What a crock, as Kathy Caprino now likes to say. It took getting unceremoniously canned for Caprino to finally rouse herself from her trance. She spent the first month after her layoff supine, the second despondent, and the third pouring her heart out in a therapist's office. Like many women in midlife, Caprino realized the role that fit her so well in the first part of her career—ruthless negotiator, hard-charging boss, office "buzz saw"—now felt like a farce. Because she was the family breadwinner, she was afraid to admit to herself that she wanted a career change.
For Caprino, the answer was in a fearless and searching reevaluation of her life. She watched. She listened. She slowed down. Eventually, she went back to school to score a therapist's degree while her musician husband expanded his job portfolio. Today, Caprino runs an executive coaching consultancy. Her recent book, Breakdown Breakthough, is a road map for women who crash into middle-age, dizzy with confusion.
Caprino believes part of the reason for the "sicker, sadde"" syndrome is that women often take on the over-functioner role, being the person who cleans up for her cleaning lady, who is not familiar with the word no, and who triple checks in a corporate culture where most don't even deign to double-check—and besides, minions are hired to do that anyway.
There's also this: "Women could simply ask their husbands for more help," says Caprino. Indeed, the rise in women's labor force participation and earnings has not come with a concomitant rise in husbands doing more around the house. This holds true even for breadwinner wives, the 36%-and-growing cohort of women whose paychecks are fatter than their husbands, according to economist Heather Boushey. On the home front, the breadwinners still wind up doing 75% of the "domestic engineering." With more men losing their jobs than women in this recession, it will be interesting to see if this imbalance starts to even out.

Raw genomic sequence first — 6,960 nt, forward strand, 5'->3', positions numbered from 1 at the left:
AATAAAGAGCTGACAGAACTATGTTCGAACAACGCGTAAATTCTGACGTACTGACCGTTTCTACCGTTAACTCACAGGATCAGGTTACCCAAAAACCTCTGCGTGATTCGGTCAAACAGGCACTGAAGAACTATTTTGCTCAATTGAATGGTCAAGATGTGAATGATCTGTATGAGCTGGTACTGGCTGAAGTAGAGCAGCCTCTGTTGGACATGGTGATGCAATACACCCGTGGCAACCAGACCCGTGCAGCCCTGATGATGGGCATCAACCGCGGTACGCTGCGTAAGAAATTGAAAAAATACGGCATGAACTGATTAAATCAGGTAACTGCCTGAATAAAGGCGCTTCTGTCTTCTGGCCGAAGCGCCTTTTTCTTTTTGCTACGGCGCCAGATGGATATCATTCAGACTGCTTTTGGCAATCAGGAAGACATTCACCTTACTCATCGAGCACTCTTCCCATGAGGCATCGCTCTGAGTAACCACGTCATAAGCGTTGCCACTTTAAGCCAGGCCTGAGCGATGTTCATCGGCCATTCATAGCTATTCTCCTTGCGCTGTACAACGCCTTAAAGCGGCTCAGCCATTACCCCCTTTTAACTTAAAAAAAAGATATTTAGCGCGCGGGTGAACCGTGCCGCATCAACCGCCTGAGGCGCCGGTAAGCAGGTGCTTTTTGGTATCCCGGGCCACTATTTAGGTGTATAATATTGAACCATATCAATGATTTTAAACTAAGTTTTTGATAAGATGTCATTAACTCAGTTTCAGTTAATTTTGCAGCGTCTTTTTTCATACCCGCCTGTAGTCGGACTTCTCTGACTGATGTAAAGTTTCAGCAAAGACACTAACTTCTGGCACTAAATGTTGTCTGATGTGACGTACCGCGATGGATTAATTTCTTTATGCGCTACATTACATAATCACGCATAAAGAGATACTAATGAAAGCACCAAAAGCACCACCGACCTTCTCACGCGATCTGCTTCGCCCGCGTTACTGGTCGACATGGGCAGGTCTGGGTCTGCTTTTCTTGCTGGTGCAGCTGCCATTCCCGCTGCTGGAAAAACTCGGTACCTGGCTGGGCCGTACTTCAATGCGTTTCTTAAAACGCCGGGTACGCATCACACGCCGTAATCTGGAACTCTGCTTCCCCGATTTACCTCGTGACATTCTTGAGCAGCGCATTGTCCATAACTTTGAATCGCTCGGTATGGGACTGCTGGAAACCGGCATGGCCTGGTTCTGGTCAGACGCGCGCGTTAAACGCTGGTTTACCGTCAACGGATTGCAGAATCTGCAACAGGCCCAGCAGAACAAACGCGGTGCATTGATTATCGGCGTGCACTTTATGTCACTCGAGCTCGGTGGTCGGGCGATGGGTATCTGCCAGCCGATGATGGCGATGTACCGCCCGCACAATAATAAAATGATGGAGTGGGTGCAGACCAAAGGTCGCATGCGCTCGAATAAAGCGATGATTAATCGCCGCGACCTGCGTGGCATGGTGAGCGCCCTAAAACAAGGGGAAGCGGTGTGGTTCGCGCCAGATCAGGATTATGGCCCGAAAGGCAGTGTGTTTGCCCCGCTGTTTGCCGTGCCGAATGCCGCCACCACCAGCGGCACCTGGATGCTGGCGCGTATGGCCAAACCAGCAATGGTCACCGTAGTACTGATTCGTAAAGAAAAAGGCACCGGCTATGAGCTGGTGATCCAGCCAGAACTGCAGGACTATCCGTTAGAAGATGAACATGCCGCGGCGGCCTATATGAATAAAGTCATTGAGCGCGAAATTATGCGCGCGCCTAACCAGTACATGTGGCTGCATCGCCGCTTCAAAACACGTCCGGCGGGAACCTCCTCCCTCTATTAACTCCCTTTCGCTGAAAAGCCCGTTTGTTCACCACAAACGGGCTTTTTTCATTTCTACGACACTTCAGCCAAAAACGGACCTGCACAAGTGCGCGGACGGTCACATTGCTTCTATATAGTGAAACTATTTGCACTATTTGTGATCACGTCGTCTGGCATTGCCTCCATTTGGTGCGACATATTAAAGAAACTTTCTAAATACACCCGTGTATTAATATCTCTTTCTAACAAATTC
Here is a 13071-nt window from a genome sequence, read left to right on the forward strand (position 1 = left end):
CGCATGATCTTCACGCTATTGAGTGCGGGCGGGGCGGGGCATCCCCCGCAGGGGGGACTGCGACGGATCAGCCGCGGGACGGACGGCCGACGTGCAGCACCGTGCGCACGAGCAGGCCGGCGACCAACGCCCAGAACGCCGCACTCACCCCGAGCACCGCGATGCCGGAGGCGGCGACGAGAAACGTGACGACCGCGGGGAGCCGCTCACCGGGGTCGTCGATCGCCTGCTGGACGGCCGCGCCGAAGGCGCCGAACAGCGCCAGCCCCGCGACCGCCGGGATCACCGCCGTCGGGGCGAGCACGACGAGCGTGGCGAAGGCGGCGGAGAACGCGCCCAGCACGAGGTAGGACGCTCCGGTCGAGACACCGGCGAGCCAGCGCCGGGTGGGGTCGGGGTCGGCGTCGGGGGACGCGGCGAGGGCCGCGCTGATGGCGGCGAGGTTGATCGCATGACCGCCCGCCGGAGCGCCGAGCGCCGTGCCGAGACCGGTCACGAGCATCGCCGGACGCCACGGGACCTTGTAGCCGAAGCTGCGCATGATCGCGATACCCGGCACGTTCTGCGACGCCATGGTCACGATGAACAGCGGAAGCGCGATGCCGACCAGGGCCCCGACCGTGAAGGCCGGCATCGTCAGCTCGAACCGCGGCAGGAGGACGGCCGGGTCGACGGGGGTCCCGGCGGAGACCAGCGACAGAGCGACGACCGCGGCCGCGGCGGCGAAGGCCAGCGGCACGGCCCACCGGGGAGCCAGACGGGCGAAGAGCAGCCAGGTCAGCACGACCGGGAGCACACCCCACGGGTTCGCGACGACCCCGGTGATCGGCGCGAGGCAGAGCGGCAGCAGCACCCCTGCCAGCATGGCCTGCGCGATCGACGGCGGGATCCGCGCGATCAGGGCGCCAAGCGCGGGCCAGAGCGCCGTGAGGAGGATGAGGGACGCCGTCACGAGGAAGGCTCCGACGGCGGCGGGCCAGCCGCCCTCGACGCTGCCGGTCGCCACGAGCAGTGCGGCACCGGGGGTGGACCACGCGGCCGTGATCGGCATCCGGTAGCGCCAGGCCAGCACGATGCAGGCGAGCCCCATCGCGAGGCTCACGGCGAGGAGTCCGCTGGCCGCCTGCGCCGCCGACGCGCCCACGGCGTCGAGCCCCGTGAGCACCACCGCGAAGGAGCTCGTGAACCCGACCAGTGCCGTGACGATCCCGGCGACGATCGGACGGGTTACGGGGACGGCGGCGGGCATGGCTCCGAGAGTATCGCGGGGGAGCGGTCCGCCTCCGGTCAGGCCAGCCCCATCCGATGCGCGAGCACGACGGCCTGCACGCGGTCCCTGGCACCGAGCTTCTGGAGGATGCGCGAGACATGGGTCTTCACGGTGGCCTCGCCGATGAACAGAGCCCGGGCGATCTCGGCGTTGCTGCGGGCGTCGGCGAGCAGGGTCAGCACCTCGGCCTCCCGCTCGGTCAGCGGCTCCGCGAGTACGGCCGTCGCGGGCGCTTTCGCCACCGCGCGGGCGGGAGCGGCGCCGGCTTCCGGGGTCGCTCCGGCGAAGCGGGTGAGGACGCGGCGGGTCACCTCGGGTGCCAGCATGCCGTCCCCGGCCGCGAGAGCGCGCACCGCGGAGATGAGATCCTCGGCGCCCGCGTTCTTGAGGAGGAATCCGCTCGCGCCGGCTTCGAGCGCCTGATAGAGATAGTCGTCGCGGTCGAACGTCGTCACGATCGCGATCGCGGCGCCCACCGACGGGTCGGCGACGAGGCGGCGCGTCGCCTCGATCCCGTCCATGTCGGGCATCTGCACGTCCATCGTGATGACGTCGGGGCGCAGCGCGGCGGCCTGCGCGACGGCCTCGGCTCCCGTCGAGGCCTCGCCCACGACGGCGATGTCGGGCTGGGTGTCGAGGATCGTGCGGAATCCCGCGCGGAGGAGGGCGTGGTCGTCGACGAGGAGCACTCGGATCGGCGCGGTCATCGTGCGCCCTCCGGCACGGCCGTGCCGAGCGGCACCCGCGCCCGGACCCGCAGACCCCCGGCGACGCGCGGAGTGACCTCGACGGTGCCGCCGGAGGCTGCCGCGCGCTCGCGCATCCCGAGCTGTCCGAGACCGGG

The doing-it-all, all-at-the-same-time ethos so dominant in careerland has cast women as the new Sisyphus, forever pushing the rock up the hill. Of late, there has been some enlightenment around the fact that one human being cannot possibly maintain this charade without getting sick or going crazy. That's why accounting firms like Deloitte & Touche have implemented lattice structures whereby women and men can ramp up and down their work-life according to life stage. That's why companies such as Best Buy (BBY) and IBM (IBM) promote cultures where anybody can work anytime, anywhere.
Mostly, though, work remains modeled on the male body clock, an analog-era relic. As for the answers, and the way through all this black ice, experts are just starting to find solutions, or at least some suggestions. One thing Buckingham advocates is the positive inquiry approach: What would a happy, fulfilling life look like for a woman at 20, 30, 40, 50, and beyond? For one who is newly married and one who is recently divorced? For one with a brood and another who is child-free? What would these different pictures need to include? What would they need to leave out?
Here's the bright spot: In every measure, from educational test scores to graduate degrees, girls are trouncing boys. It's only a matter of time before their new Fempire begins to grapple with redoing the carapace that surrounds life and work.
In the meantime, there's the quiet and oft-ignored fact: Under the current industrial-age career framework, you can't have it all. At least not all at once.
Conlin is the editor of the Working Life Dept. at BusinessWeek.